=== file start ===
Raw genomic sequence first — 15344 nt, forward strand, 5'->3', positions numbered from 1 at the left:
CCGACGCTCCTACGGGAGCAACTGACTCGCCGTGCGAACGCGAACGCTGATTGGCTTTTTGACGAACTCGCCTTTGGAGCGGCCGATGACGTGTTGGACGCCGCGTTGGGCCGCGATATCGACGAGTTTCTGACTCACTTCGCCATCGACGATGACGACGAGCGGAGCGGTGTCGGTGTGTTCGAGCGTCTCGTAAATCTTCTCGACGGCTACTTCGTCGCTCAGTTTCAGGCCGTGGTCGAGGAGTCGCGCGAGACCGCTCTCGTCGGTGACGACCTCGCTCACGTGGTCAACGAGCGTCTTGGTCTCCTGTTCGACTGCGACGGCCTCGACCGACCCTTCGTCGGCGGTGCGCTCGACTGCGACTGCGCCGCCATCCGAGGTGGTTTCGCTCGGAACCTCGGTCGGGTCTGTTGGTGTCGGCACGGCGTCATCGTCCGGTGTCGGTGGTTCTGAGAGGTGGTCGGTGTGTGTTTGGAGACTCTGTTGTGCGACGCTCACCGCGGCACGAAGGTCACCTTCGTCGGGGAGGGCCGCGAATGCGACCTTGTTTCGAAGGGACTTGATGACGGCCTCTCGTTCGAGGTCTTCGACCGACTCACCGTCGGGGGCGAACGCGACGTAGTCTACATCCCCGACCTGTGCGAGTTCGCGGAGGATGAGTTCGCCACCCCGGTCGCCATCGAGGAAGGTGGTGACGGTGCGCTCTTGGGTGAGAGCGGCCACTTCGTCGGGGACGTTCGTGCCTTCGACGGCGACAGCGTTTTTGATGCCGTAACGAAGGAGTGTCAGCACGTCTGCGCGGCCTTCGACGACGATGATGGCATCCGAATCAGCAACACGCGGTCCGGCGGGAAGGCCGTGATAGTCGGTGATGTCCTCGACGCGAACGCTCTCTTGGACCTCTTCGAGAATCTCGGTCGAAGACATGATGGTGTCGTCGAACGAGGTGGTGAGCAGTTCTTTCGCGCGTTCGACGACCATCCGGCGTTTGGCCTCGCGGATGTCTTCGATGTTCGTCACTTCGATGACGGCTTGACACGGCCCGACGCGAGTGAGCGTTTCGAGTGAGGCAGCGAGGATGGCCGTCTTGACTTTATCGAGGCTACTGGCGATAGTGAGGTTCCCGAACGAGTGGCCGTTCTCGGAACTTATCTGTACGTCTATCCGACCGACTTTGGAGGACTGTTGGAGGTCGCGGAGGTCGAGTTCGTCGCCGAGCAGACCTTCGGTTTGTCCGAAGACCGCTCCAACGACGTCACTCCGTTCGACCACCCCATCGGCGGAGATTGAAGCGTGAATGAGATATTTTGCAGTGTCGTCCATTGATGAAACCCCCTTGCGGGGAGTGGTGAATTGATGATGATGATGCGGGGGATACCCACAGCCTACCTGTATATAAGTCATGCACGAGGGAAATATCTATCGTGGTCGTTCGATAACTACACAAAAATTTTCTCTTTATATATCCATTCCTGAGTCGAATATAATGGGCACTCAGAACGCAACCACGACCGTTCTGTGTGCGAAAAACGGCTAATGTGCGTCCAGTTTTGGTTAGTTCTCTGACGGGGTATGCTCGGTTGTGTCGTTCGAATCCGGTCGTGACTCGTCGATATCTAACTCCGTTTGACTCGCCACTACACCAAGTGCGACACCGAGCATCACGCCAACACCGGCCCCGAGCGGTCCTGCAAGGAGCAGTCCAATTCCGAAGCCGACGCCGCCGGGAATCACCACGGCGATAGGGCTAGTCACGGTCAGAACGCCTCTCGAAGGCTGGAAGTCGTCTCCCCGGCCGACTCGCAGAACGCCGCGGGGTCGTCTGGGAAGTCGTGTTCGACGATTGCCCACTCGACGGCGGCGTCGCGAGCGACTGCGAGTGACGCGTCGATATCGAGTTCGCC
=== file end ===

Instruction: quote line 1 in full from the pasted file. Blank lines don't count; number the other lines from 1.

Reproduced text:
Raw genomic sequence first — 15344 nt, forward strand, 5'->3', positions numbered from 1 at the left: